To donate:

Make a secure, tax-deductible donation online by clicking here. Until December 31, 2017, every donation will be matched in full up to $1,000!

Or send a check made out to Institute for Nonprofit News/Solitary Watch
to: Institute for Nonprofit News, c/o Souza & Associates, PO Box 8606, Calabasas, CA 91372-8606

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Acknowledgements

We extend sincere thanks to our past and present donors, whose generosity and belief in our work have made Solitary Watch possible.

Benefactors

Achilles Foundation
Alicia Patterson Foundation
Ben and Jerry’s Foundation
Center for Study of Responsive Law
Deutsch Foundation
Neil Getnick
Flom Family Foundation
HBO
Investigative Fund of the Nation Institute
Langeloth Foundation
The Leonard C. Goodman Institute for Investigative Reporting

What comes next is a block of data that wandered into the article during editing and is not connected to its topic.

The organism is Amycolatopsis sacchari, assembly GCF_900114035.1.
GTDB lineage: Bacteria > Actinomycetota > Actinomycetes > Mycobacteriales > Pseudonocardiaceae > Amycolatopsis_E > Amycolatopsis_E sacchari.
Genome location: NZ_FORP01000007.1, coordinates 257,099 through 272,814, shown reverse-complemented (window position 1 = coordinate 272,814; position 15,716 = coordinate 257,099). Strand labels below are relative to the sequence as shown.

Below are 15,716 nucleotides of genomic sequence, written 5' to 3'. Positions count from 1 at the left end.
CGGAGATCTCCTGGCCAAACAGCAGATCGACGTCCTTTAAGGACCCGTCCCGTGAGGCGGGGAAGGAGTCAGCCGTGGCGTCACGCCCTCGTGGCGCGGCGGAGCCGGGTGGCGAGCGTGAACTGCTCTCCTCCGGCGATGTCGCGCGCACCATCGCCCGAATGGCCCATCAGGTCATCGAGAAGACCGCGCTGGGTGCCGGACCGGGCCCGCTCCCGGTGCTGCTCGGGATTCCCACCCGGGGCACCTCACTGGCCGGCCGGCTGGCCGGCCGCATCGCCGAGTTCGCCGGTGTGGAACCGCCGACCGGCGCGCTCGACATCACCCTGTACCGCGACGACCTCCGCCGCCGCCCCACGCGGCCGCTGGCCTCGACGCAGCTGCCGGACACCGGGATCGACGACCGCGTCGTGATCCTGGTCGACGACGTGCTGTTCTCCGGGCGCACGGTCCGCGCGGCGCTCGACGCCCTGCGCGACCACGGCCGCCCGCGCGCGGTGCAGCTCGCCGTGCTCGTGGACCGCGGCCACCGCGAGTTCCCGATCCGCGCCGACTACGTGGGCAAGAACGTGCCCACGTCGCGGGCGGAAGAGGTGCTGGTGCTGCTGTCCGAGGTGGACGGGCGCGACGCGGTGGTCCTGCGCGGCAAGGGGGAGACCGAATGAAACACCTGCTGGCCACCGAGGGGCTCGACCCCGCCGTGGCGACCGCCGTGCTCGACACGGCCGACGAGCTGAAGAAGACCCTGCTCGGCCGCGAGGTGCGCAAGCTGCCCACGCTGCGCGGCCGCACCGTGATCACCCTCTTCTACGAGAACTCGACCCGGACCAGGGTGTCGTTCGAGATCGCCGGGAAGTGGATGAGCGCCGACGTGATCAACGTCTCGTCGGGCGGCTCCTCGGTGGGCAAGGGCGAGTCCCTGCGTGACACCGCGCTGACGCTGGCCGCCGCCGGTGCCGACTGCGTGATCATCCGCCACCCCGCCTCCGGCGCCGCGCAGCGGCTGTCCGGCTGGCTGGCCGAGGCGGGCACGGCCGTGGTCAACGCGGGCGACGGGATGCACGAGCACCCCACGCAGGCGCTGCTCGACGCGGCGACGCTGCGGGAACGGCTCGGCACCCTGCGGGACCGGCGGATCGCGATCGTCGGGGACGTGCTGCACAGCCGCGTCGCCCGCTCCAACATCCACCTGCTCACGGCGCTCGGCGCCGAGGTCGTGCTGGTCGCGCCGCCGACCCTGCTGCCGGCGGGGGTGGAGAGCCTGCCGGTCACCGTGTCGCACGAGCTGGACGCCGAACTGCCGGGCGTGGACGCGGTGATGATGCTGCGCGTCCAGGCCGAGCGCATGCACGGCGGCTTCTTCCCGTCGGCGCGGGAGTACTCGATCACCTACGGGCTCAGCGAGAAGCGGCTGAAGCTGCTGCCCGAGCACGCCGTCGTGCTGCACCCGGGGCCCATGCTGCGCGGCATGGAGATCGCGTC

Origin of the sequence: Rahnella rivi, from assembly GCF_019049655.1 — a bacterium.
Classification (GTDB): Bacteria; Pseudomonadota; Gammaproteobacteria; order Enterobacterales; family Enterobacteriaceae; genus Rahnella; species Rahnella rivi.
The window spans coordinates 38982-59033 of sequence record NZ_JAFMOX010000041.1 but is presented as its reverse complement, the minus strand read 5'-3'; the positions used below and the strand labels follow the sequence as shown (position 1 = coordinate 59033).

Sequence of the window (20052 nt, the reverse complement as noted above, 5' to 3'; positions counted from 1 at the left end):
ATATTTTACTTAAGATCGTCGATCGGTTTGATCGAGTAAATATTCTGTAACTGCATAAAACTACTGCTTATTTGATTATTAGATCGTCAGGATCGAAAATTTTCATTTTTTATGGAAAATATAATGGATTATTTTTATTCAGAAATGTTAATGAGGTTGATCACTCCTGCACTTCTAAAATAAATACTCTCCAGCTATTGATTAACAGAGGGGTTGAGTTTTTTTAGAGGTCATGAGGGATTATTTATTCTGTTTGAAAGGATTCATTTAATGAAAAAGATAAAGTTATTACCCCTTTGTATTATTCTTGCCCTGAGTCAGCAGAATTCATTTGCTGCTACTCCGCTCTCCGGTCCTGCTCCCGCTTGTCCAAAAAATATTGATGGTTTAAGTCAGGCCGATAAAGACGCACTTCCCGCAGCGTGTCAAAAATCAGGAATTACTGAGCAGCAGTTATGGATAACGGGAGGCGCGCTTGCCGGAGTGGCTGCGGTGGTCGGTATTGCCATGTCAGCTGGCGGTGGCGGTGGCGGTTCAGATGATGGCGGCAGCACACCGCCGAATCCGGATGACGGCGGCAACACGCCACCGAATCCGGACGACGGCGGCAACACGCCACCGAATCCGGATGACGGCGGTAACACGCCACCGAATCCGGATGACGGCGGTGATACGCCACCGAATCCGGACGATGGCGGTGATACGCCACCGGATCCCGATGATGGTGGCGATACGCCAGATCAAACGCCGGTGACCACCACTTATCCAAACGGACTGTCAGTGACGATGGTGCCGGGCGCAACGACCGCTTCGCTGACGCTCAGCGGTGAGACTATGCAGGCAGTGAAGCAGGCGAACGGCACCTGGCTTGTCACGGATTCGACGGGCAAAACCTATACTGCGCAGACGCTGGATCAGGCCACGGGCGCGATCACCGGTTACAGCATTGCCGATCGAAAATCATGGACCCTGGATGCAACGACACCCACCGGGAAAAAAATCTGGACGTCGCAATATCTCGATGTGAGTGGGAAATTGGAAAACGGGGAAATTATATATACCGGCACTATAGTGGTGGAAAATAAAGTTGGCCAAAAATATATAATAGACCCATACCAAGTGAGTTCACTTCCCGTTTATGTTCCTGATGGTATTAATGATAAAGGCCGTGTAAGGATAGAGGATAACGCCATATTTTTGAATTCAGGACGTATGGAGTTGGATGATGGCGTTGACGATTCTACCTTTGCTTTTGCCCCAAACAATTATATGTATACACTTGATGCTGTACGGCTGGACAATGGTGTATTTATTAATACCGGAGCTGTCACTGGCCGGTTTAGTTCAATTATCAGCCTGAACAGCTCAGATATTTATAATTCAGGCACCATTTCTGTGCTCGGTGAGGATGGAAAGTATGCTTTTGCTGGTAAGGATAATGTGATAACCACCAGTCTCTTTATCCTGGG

Ralph Nader
Open Society Foundations
Overbrook Foundation
Puffin Foundation
Ramsay Merriam Fund
Roddick Foundation
Jon Utley
Vital Projects Fund
William Zabel
Windsor Associates

Patrons

The Adonai Foundation
A.J. Muste Memorial Institute
Craig S. Armstrong
Carol and Frank Biondi
Michael Casella
Charissa Chu and Steven K. Weissman
Fritzi Cohen
Kenyon Cooke
Richard Estes
Pam Gilbert
Leah Gitter
Hanley Foundation
The Lovenheim Family Fund
RESIST
Laura L. Rovner
Andy Shallal
Tom Shanks

Supporters